The FSC decided to extend the period of some of the pandemic response deregulatory measures introduced in April last year at its regular meeting held on September 29.
The FSC and the FSS introduced the plans for temporary easing of financial regulations in response to COVID-19 in April last year. The authorities have been reviewing the progress and situations regarding the 25 deregulatory measures put in place to deal with the COVID-19 crisis. Among them, the authorities decided to temporarily extend the period of some of the deregulatory measures related to financial institutions’ liquidity ratio and loan-to-deposit ratio until the end of March 2022. With regard to the eased rule on the credit extension between financial holding companies’ own subsidiaries, the authorities decided to let it expire as it is no longer deemed as necessary.
The pandemic-related deregulatory measures have helped financial institutions to provide adequate levels of loan support to SMEs and small merchants struggling through the pandemic in the form of maturity extensions and payment deferrals. The measures also helped—either directly or indirectly—to expand capital flows to support the real economy.
With the availability of loan maturity extensions and payment deferments for small merchants and SMEs extended for six more months until March 2022, the availability of relevant deregulatory measures will also be extended accordingly as shown below.
a) (Banks) Temporary lowering of total LCR & foreign currency LCR: Initially scheduled to expire at the end of September 2021 → Extended until the end of March 2022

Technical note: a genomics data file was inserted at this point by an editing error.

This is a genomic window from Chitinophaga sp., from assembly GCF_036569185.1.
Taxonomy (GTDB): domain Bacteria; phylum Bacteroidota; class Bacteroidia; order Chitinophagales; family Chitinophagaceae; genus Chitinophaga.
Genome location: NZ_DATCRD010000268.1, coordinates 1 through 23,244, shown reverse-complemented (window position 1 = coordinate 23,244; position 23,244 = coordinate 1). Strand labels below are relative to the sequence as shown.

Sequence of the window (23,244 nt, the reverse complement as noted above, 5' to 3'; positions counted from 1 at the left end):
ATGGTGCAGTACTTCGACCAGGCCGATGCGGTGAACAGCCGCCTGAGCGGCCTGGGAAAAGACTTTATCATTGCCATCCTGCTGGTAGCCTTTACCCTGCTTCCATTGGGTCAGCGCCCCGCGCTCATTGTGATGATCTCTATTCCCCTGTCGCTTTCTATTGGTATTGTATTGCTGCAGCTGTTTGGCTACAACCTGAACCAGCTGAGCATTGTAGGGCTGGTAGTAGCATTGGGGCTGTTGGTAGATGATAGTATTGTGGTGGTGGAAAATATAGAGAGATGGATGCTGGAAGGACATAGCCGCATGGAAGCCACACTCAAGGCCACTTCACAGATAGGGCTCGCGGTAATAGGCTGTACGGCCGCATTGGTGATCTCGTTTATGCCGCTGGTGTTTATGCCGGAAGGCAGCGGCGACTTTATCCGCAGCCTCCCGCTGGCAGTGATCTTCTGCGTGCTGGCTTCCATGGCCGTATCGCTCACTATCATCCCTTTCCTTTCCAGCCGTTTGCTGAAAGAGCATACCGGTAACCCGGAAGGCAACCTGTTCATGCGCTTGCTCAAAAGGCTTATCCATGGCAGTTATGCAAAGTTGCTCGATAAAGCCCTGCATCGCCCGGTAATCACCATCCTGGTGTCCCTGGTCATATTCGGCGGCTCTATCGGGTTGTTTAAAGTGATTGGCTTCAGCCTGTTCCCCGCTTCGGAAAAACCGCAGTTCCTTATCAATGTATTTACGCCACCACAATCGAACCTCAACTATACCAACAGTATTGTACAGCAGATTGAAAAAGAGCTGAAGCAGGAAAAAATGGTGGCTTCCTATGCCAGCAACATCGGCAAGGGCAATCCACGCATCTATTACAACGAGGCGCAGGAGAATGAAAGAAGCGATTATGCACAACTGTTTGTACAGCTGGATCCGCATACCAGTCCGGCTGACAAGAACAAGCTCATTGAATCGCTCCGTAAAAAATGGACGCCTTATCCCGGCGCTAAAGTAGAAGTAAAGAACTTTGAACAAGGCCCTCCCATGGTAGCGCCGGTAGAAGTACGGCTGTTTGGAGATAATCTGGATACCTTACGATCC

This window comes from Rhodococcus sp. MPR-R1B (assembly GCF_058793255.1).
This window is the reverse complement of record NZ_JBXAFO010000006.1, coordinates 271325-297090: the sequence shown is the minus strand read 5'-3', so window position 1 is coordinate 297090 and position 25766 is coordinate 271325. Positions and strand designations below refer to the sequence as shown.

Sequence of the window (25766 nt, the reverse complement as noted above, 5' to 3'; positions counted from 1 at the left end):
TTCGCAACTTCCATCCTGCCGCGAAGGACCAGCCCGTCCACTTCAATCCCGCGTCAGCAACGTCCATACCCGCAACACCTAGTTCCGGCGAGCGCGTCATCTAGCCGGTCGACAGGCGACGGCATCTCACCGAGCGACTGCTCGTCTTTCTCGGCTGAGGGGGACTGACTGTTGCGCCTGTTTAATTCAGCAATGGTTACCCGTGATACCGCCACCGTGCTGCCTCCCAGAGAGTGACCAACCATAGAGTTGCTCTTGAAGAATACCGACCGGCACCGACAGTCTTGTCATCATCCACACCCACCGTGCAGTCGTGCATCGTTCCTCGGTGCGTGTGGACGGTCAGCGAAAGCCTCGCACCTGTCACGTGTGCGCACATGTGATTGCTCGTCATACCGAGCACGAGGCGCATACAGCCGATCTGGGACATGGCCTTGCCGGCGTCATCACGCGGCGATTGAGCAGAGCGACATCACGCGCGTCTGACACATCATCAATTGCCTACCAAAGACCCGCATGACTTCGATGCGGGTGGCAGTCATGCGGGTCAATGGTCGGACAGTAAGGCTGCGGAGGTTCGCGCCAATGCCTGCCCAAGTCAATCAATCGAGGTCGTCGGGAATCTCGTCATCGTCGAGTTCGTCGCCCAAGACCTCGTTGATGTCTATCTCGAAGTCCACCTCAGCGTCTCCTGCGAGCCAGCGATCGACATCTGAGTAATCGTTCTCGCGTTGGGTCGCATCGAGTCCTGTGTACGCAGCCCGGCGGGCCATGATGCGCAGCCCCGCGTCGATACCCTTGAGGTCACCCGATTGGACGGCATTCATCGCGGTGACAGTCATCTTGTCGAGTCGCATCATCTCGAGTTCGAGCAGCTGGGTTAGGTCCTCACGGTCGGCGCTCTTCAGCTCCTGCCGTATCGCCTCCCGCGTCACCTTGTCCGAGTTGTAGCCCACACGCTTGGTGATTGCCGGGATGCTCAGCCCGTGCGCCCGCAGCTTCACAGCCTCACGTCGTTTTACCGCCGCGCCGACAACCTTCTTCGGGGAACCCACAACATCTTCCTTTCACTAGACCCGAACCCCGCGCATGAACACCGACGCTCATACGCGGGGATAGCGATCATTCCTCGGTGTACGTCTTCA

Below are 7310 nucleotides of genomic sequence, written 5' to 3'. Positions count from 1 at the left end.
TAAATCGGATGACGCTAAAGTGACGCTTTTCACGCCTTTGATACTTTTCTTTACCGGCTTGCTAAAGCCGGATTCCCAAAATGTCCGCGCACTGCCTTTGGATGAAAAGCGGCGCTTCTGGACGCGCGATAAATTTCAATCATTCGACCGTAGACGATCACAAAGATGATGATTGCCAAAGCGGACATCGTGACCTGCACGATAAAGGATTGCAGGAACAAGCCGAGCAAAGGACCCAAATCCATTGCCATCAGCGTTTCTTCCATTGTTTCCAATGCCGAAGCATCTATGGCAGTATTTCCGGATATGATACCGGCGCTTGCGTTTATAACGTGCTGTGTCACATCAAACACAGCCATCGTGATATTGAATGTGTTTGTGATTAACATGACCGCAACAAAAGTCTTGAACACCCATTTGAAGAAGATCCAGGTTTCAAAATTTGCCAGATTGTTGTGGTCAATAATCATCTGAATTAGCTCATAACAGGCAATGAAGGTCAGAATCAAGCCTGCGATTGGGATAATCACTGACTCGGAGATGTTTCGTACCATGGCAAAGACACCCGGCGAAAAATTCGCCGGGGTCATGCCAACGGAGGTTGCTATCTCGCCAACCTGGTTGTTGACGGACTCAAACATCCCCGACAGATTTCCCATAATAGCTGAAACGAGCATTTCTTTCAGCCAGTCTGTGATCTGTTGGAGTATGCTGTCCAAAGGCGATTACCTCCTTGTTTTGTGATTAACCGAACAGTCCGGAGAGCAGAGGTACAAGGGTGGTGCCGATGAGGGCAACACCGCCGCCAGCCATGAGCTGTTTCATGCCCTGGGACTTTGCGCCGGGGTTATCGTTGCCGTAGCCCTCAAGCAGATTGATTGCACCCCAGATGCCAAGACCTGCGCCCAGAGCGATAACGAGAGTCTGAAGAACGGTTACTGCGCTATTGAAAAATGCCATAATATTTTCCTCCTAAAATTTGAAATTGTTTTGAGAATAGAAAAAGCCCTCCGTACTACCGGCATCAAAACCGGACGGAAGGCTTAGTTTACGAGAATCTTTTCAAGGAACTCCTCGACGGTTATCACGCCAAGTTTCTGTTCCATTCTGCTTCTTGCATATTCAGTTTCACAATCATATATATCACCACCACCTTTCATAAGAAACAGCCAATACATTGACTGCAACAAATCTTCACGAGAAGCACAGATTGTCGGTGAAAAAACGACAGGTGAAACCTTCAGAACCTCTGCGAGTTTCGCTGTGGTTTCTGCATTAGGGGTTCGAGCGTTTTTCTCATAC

b) (Banks) Temporary lifting of LTD ratio: Initially scheduled to expire at the end of December 2021 → Extended until the end of March 2022.
c) (Banks) Lowering risk weights on business loans to self-employed small merchants: Initially scheduled to expire at the end of September 2021 → Extended until the end of December 2021
d) (Credit finance & savings banks) Temporary lifting of liquidity ratio: Initially scheduled to expire at the end of December 2021 → Extended until the end of March 2022
e) (Savings banks & mutual finance) Temporary lifting of LTD ratio: Initially scheduled to expire at the end of December 2021 → Extended until the end of March 2022
f) (Savings banks) Temporary lifting of credit extension requirement: Initially scheduled to expire at the end of December 2021 → Extended until the end of March 2022
g) (Insurance companies) Temporary easing of liquidity standards: Initially scheduled for review in September 2021 → Extended review until March 2022
The authorities decided not to extend the availability of the increased cap on credit extension between the subsidiaries of the same financial holding company, which is set to expire at the end of September 2021.
At the meeting, FSC Chairman Koh Seungbeom stated that the authorities will maintain strict management and supervision over the effects of extended availability of some of the deregulatory measures on the stability of financial markets and the soundness of financial institutions. Chairman Koh said that the authorities will seek an orderly normalization of the temporary deregulatory measures after considering wide-ranging factors, such as the pandemic situation and financial market conditions. Chairman Koh added that the regulatory rollback will take place in stages to ensure that markets experience no shock in the process.